The hyposalinity treatment method is detrimental towards invertebrates, coral and organisms living within your live rock; therefore, it is highly recommended to utilize this treatment method within a quarantine tank. Begin the quarantine tank with a specific gravity which matches that of the main tank. We assume most tanks are kept around a specific gravity of 1.025. You will need to gradually lower the specific gravity over time to minimize the stress placed on your fish. Over a 5 day period, gradually bring the specific gravity of the tank down to 1.009. This can be achieved by removing small amounts of tank water and replacing it with R/O water. The fish will need to remain in the 1.009 salinity for 4 - 6 weeks. After the treatment period, you can begin to gradually raise the salinity back to 1.025. We recommend raising salinity over a period of 7 days as this process is more stressful to fish then lowering the specific gravity.
After treatment and the specific gravity has been returned to 1.025, keep the fish within quarantine for an additional 4 weeks to monitor for reinfection. If any dots appear, begin the process again.
Drawbacks: This method requires plenty of methodical thinking. You must gradually raise and lower the salinity over time while examining several parameters. Ammonia, nitrite, nitrate, pH and salinity will need to be carefully monitored throughout this process. During frequent observations should parameter swings be witnessed, immediate action will need to be taken to rectify the issue. Once again this process will place the fish under stress.
3.) Tank Transfer Method ~ Fight or Flight...Why Not Both?
This treatment method “fights” ich through “flight” or specifically moving your fish away from the problem. I highly recommend this option if you are wary of jumping straight for medications & feel intimidated by the hyposalinity treatment.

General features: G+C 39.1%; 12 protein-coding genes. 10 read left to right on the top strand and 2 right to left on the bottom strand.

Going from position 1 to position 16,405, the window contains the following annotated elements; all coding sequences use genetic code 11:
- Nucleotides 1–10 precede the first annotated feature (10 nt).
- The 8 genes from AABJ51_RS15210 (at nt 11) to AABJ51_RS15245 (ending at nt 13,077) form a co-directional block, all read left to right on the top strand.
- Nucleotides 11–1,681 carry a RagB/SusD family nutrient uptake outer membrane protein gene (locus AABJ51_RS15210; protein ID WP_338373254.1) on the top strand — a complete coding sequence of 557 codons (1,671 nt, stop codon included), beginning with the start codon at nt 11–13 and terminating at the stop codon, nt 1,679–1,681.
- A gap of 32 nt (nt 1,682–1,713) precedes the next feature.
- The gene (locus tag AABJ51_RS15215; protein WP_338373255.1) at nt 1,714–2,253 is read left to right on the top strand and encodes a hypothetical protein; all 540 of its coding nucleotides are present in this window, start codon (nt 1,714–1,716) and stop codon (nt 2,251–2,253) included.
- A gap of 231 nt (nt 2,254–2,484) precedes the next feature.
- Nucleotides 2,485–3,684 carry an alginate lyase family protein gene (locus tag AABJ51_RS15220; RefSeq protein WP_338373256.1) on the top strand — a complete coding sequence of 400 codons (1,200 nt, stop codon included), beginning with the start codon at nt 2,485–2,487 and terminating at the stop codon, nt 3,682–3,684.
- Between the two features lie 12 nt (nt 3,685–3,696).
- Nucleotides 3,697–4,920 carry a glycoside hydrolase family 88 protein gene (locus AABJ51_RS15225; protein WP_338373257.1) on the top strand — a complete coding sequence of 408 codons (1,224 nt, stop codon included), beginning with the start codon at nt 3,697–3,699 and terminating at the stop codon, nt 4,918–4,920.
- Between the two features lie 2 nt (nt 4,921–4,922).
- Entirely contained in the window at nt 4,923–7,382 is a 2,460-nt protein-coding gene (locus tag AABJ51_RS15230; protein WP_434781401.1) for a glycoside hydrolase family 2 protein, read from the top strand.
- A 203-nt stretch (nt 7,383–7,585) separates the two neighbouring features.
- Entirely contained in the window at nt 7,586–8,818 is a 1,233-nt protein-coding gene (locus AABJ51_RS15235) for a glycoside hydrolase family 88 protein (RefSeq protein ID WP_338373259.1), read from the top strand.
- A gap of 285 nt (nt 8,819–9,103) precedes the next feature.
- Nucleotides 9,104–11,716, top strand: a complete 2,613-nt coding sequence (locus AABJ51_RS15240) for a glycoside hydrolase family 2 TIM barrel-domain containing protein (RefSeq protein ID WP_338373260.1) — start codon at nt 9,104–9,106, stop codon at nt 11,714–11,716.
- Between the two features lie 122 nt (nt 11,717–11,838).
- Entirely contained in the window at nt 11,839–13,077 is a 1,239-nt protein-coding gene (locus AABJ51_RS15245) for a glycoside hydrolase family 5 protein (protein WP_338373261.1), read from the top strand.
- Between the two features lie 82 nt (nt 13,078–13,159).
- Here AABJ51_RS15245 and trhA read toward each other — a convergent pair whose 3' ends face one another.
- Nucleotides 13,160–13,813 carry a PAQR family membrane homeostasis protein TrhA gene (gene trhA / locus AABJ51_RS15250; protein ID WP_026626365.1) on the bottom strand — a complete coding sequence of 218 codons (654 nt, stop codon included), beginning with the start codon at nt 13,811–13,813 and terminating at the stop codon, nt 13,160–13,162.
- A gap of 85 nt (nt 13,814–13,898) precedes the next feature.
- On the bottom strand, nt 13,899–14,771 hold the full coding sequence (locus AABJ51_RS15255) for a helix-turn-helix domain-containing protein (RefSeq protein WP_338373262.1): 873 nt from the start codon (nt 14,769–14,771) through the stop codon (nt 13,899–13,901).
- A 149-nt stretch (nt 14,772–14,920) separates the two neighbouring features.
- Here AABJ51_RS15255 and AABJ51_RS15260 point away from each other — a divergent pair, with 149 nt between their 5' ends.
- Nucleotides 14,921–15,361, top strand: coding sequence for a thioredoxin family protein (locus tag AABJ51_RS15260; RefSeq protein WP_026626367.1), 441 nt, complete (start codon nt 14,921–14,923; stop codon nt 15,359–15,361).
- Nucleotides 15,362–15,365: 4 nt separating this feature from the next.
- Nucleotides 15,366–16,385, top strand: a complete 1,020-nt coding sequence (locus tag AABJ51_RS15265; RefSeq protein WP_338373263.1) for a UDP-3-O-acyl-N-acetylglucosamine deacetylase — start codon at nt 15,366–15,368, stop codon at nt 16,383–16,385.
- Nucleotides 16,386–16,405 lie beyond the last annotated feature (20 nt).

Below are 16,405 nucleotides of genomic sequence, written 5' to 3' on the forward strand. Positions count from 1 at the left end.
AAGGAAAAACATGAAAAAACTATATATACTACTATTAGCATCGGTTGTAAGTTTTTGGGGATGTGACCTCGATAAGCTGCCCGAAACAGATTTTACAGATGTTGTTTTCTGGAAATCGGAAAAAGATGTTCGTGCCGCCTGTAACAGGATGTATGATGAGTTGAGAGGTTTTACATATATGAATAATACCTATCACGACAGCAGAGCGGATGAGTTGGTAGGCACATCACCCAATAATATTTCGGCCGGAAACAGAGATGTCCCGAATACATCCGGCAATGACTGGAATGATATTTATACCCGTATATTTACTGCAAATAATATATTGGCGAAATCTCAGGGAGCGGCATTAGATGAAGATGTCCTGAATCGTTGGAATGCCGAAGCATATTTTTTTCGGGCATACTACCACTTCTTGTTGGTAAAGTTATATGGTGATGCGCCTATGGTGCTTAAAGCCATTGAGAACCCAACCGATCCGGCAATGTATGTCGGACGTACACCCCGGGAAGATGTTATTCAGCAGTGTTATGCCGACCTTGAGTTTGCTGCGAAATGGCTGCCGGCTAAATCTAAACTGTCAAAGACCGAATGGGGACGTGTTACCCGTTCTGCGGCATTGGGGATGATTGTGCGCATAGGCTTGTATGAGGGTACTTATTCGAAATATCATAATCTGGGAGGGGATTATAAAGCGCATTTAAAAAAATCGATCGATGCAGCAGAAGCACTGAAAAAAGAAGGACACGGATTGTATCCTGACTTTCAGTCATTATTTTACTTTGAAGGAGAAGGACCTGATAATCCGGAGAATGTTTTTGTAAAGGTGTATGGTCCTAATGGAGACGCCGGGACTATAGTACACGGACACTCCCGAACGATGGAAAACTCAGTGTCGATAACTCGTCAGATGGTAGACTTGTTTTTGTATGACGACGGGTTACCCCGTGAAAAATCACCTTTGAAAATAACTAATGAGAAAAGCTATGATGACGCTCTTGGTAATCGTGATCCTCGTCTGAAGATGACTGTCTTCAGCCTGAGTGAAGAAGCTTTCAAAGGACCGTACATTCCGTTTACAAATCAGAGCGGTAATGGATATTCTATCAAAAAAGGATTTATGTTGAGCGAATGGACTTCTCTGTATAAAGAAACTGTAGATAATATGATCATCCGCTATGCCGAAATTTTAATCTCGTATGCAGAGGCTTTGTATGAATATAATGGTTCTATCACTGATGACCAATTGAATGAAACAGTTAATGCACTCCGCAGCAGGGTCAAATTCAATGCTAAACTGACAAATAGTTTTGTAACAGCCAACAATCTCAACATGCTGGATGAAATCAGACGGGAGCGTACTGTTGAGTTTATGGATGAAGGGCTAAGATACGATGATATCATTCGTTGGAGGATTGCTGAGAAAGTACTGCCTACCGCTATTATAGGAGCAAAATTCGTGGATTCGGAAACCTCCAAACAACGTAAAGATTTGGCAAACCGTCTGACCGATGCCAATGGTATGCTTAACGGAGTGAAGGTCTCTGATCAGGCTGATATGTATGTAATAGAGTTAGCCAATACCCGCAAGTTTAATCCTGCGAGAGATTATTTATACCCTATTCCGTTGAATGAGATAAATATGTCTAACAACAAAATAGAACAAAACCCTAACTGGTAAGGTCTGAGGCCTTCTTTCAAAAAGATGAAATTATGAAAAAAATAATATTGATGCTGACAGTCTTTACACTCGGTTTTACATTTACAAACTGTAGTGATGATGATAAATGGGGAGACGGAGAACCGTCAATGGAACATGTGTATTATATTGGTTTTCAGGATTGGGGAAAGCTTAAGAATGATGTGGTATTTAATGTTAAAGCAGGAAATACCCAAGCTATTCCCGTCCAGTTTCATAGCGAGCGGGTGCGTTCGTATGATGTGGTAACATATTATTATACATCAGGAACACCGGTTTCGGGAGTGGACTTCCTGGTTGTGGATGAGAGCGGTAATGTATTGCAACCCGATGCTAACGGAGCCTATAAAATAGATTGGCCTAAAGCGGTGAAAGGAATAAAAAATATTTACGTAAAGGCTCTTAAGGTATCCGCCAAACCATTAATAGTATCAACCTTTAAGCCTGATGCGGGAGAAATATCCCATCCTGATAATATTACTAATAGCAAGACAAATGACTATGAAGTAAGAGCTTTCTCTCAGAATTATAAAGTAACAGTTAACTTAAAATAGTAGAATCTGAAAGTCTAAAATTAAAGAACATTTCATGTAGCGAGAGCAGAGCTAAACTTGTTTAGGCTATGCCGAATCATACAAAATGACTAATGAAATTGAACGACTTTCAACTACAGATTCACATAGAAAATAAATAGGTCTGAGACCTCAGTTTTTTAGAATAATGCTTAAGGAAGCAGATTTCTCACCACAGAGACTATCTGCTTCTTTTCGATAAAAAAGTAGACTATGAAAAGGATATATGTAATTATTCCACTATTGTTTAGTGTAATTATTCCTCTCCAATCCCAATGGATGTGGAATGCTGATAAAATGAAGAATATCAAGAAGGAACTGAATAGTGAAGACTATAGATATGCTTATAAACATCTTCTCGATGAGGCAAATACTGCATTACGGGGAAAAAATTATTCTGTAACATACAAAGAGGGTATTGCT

For this method, you will need two quarantine tanks. Begin the treatment by placing the fish in the first quarantine tank. After 3 full days, transfer the fish into a fully prepared second quarantine tank. The transfer should be conducted at the beginning of the day as the parasites fall off the fish during dark periods (night). After the transfer, the first tank will need to be broken down and have all of its equipment thoroughly disinfected. Following cleaning, the newly sterilized tank will once again be prepared to receive the fish again in three days time.
The premise behind this technique is that as you move the fish from tank to tank, you remove the fish from the protomont, tomont & theront stages of the life cycle. This process will gradually deplete and eliminate the parasite from the aquatic environment. In order to insure that you have eliminated the parasite, you will need to complete this transfer process a total of 4 times. Below is a day by day breakdown of instructions for clarity.
Drawbacks: This process is more expensive in that it requires two sets of quarantine tanks and equipment. It also places the fish under stress as they are transferred from tank to tank. In order to try and minimize the stress, make sure that the salinity and temperature of the two tanks is as close as possible. Additionally, we recommend transferring the fish with a small plastic tupperware container or strainer in order to avoid nets.
Several species of fish are notorious for contracting marine ich. Tangs in particular are typically referred to as ich magnets. Each treatment option comes with its own array of benefits and drawbacks. When selecting a treatment method, you must evaluate the fish you are trying to cure along with your own personal level comfort with the method. The three methods we described are among the more reliable treatment options.
Unfortunately at some point in this hobby, everyone will probably have to deal with a case of ich or some other illness. This is why quarantining new aquarium acquisitions is so vitally important. If you need further convincing, read our article surrounding the demise of Darwin our discus fish. It is much easier to treat a single fish for ich rather than trying to treat an entire tank. Additionally, it is always a good idea to keep a “fishy first aid” kit on hand just in case any marine disease appears in your nautical menagerie.
Hopefully we've provided you with enough insight to select the treatment method which works best for you. Best of luck to you & your fish friends!